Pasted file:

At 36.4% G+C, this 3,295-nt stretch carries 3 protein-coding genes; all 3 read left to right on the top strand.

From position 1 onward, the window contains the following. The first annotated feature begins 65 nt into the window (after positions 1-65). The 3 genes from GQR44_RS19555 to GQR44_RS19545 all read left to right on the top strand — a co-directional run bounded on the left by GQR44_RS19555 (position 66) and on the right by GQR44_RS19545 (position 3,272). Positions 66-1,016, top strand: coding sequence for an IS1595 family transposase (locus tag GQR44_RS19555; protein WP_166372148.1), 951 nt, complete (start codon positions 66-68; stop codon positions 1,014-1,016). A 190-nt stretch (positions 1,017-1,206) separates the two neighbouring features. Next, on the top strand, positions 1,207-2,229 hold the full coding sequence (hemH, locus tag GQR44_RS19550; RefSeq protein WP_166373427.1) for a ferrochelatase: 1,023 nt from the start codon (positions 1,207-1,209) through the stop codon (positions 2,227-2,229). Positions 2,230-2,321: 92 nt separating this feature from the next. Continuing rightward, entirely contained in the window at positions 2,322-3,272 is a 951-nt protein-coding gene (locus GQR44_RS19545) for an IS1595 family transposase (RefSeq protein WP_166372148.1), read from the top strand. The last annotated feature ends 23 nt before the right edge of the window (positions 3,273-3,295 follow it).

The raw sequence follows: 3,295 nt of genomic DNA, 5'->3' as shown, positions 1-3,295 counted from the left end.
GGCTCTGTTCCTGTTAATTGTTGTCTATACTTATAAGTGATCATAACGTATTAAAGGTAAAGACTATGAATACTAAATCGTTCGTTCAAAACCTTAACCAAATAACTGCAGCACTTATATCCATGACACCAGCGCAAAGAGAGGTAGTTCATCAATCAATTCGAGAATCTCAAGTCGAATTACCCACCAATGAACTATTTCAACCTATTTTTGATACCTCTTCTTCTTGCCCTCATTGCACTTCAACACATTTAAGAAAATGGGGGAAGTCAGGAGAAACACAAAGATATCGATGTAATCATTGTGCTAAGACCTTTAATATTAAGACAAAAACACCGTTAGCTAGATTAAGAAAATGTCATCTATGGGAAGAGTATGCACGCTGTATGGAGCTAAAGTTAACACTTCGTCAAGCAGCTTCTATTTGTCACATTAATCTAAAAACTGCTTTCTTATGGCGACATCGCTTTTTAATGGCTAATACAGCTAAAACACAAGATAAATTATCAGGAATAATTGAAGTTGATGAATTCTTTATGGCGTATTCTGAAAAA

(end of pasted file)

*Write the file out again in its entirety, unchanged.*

At 36.4% G+C, this 3,295-nt stretch carries 3 protein-coding genes; all 3 read left to right on the top strand.

From position 1 onward, the window contains the following. The first annotated feature begins 65 nt into the window (after positions 1-65). The 3 genes from GQR44_RS19555 to GQR44_RS19545 all read left to right on the top strand — a co-directional run bounded on the left by GQR44_RS19555 (position 66) and on the right by GQR44_RS19545 (position 3,272). Positions 66-1,016, top strand: coding sequence for an IS1595 family transposase (locus tag GQR44_RS19555; protein WP_166372148.1), 951 nt, complete (start codon positions 66-68; stop codon positions 1,014-1,016). A 190-nt stretch (positions 1,017-1,206) separates the two neighbouring features. Next, on the top strand, positions 1,207-2,229 hold the full coding sequence (hemH, locus tag GQR44_RS19550; RefSeq protein WP_166373427.1) for a ferrochelatase: 1,023 nt from the start codon (positions 1,207-1,209) through the stop codon (positions 2,227-2,229). Positions 2,230-2,321: 92 nt separating this feature from the next. Continuing rightward, entirely contained in the window at positions 2,322-3,272 is a 951-nt protein-coding gene (locus GQR44_RS19545) for an IS1595 family transposase (RefSeq protein WP_166372148.1), read from the top strand. The last annotated feature ends 23 nt before the right edge of the window (positions 3,273-3,295 follow it).

The raw sequence follows: 3,295 nt of genomic DNA, 5'->3' as shown, positions 1-3,295 counted from the left end.
GGCTCTGTTCCTGTTAATTGTTGTCTATACTTATAAGTGATCATAACGTATTAAAGGTAAAGACTATGAATACTAAATCGTTCGTTCAAAACCTTAACCAAATAACTGCAGCACTTATATCCATGACACCAGCGCAAAGAGAGGTAGTTCATCAATCAATTCGAGAATCTCAAGTCGAATTACCCACCAATGAACTATTTCAACCTATTTTTGATACCTCTTCTTCTTGCCCTCATTGCACTTCAACACATTTAAGAAAATGGGGGAAGTCAGGAGAAACACAAAGATATCGATGTAATCATTGTGCTAAGACCTTTAATATTAAGACAAAAACACCGTTAGCTAGATTAAGAAAATGTCATCTATGGGAAGAGTATGCACGCTGTATGGAGCTAAAGTTAACACTTCGTCAAGCAGCTTCTATTTGTCACATTAATCTAAAAACTGCTTTCTTATGGCGACATCGCTTTTTAATGGCTAATACAGCTAAAACACAAGATAAATTATCAGGAATAATTGAAGTTGATGAATTCTTTATGGCGTATTCTGAAAAA